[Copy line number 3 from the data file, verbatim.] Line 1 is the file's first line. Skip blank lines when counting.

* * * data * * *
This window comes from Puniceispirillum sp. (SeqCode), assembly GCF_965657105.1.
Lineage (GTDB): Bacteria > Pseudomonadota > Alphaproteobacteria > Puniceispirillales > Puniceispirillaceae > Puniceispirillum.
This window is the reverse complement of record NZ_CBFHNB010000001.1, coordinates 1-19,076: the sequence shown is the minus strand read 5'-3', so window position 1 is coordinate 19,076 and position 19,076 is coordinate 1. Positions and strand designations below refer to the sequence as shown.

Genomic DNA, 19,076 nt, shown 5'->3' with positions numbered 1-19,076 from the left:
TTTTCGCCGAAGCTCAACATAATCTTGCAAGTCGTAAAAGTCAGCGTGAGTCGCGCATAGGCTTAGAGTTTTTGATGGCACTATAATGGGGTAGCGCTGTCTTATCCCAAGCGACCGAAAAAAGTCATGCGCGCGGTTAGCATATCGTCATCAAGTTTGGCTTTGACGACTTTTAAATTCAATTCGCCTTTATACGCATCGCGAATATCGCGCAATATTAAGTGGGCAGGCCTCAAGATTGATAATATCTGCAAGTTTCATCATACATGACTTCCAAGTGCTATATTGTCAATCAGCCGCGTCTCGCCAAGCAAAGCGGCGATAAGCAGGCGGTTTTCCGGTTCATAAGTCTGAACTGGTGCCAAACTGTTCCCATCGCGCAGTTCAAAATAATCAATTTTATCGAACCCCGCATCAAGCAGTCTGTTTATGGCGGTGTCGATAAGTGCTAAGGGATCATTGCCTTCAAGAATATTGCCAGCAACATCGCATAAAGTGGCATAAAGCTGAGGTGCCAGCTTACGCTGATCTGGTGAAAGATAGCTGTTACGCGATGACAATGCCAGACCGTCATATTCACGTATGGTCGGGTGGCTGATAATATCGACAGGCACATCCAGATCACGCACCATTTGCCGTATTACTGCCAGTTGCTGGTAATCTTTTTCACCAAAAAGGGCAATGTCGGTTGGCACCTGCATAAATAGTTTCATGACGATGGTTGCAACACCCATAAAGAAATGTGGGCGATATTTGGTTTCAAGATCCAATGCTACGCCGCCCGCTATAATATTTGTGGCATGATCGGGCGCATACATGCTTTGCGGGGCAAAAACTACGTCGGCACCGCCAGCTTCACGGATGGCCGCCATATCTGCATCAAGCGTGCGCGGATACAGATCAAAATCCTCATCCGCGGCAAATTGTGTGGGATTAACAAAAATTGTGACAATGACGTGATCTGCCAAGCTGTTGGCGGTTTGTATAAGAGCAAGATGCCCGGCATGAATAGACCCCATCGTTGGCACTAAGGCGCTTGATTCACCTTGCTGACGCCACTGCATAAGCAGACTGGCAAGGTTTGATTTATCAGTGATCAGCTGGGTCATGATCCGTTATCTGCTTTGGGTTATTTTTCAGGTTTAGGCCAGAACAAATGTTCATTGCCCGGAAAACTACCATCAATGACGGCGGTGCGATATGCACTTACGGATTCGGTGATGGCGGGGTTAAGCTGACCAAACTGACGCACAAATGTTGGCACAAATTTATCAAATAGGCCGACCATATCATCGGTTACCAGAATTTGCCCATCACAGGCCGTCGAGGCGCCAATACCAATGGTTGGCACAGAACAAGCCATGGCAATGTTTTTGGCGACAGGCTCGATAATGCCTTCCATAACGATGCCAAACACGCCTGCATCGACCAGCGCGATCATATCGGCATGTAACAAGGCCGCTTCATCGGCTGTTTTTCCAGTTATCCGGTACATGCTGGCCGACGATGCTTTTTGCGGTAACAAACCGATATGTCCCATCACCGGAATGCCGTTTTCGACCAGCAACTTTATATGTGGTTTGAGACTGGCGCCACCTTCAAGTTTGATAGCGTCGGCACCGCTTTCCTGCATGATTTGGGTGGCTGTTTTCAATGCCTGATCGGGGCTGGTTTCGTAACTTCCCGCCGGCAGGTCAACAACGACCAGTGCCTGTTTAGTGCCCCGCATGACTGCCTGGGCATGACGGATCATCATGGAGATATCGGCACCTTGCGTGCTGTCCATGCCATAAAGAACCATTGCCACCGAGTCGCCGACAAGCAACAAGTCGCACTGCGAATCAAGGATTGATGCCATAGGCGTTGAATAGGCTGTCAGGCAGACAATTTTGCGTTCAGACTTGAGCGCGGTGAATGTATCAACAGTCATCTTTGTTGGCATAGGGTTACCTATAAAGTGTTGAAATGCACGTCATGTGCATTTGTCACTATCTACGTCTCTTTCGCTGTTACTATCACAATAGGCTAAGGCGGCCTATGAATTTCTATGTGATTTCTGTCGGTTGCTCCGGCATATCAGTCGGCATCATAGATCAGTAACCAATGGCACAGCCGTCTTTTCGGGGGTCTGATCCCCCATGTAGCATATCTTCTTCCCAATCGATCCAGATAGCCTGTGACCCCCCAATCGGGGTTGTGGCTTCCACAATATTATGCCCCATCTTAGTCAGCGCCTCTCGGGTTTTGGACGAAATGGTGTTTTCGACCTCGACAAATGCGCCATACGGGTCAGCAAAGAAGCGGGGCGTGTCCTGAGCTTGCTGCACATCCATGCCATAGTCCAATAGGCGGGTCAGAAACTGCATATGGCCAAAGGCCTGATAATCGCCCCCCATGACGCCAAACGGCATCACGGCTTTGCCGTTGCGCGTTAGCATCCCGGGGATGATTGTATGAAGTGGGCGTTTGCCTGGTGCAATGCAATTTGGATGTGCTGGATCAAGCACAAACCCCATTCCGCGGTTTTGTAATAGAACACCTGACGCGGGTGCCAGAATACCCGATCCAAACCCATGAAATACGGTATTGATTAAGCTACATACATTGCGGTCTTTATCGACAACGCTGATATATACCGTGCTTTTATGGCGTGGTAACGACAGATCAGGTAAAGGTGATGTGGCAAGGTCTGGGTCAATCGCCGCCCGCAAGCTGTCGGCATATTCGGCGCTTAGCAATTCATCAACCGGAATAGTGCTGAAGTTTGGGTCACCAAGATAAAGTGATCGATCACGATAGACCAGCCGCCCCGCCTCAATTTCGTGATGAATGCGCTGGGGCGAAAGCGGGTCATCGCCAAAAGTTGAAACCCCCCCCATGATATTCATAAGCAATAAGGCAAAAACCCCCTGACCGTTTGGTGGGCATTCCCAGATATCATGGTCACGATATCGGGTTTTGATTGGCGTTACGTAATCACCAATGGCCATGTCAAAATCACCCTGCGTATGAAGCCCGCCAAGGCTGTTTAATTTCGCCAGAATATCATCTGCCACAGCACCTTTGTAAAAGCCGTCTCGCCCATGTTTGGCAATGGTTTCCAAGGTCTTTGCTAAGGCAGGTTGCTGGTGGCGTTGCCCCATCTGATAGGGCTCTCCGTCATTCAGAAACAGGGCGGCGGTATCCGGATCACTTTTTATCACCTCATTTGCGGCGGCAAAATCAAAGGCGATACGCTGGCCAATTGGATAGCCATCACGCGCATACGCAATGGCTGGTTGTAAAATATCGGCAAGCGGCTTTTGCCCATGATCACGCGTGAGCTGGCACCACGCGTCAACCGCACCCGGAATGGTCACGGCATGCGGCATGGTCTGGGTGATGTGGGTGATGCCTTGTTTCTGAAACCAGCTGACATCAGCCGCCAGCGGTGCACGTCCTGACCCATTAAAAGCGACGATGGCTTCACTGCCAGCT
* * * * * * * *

This window is the reverse complement of record NZ_CBFHNB010000001.1, coordinates 1-19,076: the sequence shown is the minus strand read 5'-3', so window position 1 is coordinate 19,076 and position 19,076 is coordinate 1. Positions and strand designations below refer to the sequence as shown.